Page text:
Perhaps the most important thing to do in the cover letter is to address the letter to the correct person. If responding to an audition announcement, follow the directions in the listing.

Some guiding principles, for both your cover letter and resume:
  • Be accurate: Don’t guess if you’re unsure how to spell a name, an opera or the correct name of the organization.
  • Proofread: Proofread forward and backward, literally.
  • Be honest: Don’t embellish your experiences.
  • Keep your materials up to date: Keep a copy of your current resume on your computer, and add and delete any relevant experiences as they occur.
  • Provide clean and concise materials: Your resume and cover letter should both be on high-quality 8½’’ x 11” paper.
View sample cover letter >>
Singer’s Self-Inventory
With the assistance of professionals from across the field, OPERA America has compiled a list of important skills and traits for the professional singer. Please note that the self-inventory provided is not a definitive list. We encourage you to seek the advice of your personal network (teachers, coaches, professional contacts) in considering other important areas of study.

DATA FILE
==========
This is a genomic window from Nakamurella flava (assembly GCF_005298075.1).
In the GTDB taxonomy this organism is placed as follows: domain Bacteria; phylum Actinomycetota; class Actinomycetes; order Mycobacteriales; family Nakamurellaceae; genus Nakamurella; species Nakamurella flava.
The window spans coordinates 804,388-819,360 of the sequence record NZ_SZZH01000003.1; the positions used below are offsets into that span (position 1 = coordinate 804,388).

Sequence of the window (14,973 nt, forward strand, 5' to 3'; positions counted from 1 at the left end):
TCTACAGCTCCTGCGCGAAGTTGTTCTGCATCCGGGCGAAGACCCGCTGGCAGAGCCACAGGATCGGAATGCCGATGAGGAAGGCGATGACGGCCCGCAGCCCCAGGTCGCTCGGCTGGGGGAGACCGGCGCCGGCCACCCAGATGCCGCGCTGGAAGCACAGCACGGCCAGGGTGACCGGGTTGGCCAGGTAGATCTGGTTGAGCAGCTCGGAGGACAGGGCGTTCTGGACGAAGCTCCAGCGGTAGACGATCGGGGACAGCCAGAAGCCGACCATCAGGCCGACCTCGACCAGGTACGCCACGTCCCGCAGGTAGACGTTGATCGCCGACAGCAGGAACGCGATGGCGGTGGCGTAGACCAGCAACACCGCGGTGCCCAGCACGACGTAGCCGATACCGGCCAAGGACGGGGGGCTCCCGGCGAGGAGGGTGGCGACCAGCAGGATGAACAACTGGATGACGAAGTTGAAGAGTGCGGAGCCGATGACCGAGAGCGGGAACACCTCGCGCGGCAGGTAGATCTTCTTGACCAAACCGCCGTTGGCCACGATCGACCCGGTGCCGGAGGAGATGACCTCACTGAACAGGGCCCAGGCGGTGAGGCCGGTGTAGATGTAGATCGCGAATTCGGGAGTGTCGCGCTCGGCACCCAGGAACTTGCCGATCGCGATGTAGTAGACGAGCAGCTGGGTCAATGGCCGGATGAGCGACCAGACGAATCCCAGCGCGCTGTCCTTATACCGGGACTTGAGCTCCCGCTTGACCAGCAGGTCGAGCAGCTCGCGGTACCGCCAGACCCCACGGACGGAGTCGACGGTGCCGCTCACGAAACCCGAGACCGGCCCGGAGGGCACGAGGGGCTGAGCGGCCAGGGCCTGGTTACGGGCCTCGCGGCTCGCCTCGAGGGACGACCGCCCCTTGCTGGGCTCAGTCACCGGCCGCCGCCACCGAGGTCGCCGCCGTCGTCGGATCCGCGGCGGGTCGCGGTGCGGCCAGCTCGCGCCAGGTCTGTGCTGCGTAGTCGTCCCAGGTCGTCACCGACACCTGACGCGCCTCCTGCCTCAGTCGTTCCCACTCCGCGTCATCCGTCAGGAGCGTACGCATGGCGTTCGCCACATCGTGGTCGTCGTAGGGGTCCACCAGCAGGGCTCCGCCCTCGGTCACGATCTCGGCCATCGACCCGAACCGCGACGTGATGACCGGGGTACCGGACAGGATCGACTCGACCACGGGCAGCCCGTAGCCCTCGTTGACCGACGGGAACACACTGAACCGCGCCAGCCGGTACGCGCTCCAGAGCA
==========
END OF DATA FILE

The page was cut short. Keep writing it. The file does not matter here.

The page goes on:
As you consult with your personal network to assess your skill levels, you can begin to define your goals and priorities. While such an exercise cannot generate a foolproof formula for success, it can be a starting point for an organized approach to the information you will receive regarding your career.

It is our hope that you will utilize your inventory to set personal learning goals for any situation — whether a degree-granting program or a cover assignment in a major opera house.

Download the Singer’s Self-Inventory >>
Standard Costume Measurement Form
Created by OPERA America’s Technical/Production Forum, with input from the Opera Production listserv subscribers, this measurement form is a valuable resource for companies, artist managers and singers.

Costume Measurement Form >>

"Measuring Up to Your Obligations" >> (article from the Summer 2005 Voices)